Slate and the Industry Standard join forces to examine the effect of the Internet on Campaign 2000.
The Internet economy has already revolutionized the world of campaign fund raising, even if only a tiny fraction of the total money raised so far for the presidential contest was raised online. Evidence that the two worlds have collided does not show in the bottom line. Instead, there are subtler signs: Online contributors give more on average than offline contributors; they are repeat contributors; and congressional candidates have begun to clamor for online contributions.
The news is so encouraging, in fact, that one firm supplying presidential wannabes with Web fund-raising tools may soon go public. Aristotle, previously Aristotle Publishing, which has provided campaign-management software to candidates for 20 years, has already reserved the Nasdaq stock ticker symbol VOTE. The company, which has offices in Washington, D.C., and San Francisco, recently received venture-capital financing from high-profile Silicon Valley investors including W.R. Hambrecht & Co., Rupert Murdoch's e-partners, and the market research firm Odyssey. Company officials say they don't intend to file with the Securities and Exchange Commission until later this year.
The news of the possible public offering comes at a time when only about $1 million has been raised online in the presidential race--and that's by all the candidates combined. More than half of that amount has gone into the coffers of former Sen. Bill Bradley, who has e-raised at least $600,000--including contributions from donors who print out the form on Bradley's Web site and mail it in with a check. That $1 million is less than 1 percent of the more than $120 million raised in the race so far. (The campaigns are expected to release updated figures Oct. 1.) While some are quick to conclude that the Net hasn't lived up to its hype as a cheap, efficient fund-raising tool, the people at Aristotle beg to differ.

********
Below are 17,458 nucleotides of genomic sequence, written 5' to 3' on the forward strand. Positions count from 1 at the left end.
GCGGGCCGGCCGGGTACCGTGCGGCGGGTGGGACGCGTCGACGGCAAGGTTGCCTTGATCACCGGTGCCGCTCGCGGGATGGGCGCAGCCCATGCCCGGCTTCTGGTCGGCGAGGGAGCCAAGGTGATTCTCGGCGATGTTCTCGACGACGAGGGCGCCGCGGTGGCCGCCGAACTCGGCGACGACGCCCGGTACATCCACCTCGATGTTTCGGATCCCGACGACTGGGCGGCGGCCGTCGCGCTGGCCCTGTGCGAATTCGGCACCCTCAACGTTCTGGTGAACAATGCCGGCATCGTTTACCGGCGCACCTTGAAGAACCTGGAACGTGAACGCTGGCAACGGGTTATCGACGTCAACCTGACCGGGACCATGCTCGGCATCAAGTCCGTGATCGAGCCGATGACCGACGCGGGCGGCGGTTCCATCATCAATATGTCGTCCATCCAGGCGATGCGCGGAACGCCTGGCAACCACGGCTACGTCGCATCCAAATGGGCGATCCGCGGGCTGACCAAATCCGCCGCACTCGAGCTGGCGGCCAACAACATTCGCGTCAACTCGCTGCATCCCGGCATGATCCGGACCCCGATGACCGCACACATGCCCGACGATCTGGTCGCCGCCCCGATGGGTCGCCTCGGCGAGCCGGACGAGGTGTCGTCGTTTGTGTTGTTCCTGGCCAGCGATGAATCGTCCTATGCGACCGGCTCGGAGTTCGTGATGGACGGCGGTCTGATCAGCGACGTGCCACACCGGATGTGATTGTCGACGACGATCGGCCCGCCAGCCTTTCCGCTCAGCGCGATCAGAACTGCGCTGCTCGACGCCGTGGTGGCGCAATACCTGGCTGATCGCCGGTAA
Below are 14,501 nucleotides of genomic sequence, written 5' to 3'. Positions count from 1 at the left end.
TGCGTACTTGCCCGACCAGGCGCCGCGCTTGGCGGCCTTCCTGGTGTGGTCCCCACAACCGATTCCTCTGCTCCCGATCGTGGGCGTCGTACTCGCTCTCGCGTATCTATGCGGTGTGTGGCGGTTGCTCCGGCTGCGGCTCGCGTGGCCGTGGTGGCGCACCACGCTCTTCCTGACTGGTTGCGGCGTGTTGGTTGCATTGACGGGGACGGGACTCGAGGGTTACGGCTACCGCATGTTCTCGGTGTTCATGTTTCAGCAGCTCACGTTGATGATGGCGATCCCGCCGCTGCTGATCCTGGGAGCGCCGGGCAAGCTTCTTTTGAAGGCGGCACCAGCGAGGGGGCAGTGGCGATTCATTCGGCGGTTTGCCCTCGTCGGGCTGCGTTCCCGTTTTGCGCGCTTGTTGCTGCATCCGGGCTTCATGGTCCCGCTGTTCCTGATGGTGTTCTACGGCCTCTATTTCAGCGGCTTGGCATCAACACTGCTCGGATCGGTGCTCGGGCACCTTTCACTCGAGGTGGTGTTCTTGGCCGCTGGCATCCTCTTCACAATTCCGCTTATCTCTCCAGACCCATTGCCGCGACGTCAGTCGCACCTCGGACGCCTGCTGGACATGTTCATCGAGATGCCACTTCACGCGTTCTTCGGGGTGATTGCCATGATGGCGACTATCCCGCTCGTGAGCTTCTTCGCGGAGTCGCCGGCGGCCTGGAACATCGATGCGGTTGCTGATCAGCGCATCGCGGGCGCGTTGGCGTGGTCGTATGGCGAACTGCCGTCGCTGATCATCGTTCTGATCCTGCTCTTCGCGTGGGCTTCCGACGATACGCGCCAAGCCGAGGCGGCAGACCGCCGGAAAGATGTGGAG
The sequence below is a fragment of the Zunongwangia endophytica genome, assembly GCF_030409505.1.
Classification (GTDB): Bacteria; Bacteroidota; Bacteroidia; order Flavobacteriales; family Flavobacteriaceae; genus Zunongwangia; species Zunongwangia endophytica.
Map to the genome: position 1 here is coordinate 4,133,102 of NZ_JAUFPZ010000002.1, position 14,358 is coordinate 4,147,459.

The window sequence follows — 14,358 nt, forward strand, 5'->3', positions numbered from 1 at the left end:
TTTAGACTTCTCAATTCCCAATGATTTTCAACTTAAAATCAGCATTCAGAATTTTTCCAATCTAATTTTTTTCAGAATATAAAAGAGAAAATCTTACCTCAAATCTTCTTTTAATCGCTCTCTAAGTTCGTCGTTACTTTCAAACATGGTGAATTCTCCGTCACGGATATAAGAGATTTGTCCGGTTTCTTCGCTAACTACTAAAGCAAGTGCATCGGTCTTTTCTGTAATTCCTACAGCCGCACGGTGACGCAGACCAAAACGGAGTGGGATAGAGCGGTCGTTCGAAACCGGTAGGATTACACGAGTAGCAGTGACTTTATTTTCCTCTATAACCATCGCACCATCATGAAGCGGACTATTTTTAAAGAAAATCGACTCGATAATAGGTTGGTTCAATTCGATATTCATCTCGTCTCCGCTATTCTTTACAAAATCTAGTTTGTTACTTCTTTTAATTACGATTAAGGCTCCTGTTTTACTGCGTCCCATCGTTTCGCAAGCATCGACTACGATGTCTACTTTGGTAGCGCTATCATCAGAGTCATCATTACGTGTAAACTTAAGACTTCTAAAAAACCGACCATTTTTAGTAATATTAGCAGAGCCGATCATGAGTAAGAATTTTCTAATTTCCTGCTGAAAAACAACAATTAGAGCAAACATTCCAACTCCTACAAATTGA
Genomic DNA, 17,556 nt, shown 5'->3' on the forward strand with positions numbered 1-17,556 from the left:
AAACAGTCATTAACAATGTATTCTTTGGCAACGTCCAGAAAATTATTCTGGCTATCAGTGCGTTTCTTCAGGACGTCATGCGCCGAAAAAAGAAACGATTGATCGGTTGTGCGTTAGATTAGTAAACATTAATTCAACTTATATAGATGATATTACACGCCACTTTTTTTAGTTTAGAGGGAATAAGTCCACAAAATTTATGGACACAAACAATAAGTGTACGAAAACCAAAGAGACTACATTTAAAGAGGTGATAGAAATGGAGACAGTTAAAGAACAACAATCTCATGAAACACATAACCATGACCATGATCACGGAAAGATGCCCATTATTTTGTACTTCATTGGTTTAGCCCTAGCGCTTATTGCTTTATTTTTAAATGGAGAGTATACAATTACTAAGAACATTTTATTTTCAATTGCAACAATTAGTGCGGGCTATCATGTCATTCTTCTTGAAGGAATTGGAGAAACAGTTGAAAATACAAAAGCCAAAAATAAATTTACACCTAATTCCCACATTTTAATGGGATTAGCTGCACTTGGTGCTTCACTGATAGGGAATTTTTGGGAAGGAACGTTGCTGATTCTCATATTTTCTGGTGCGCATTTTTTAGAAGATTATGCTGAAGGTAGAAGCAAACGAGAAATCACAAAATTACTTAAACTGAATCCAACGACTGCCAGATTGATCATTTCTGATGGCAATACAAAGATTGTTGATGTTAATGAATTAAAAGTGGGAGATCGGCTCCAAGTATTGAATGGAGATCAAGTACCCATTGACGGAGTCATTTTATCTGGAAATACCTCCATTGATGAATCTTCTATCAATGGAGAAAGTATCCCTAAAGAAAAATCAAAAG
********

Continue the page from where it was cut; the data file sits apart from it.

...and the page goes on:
"We expect that within four and a half years, 80 percent of the money raised from individuals for political candidates will be raised on the Internet," says Aristotle co-founder John Aristotle Phillips. While only $125,000 was raised online in 1998, he expects $20 million to be raised in all federal campaigns in 2000. "The presidential funds are just a fraction of the money that will be raised," he says. "The overwhelming majority of the funds that will be raised and spent next year will be in races for senators, congressmen--and the dog catcher."
Five presidential contenders--Republicans Pat Buchanan, Dan Quayle, Alan Keyes, and Orrin Hatch, and independent Bob Smith--have signed up for Aristotle's CampaignContribution.com. The Internet fund-raising service processes contributions, gathers demographic information, coordinates data for FEC reports and, using a nationwide list of registered voters, checks that contributors are voters in good standing. The company, like its competitors Campaign Solutions and PoliticsOnline, charges campaigns a percentage of the contributions they raise. In Aristotle's case, the company charges an initial setup fee plus 10 percent of the contributions, a percentage that's also split with credit-card issuers and middlemen who interact with the banks, such as CyberCash.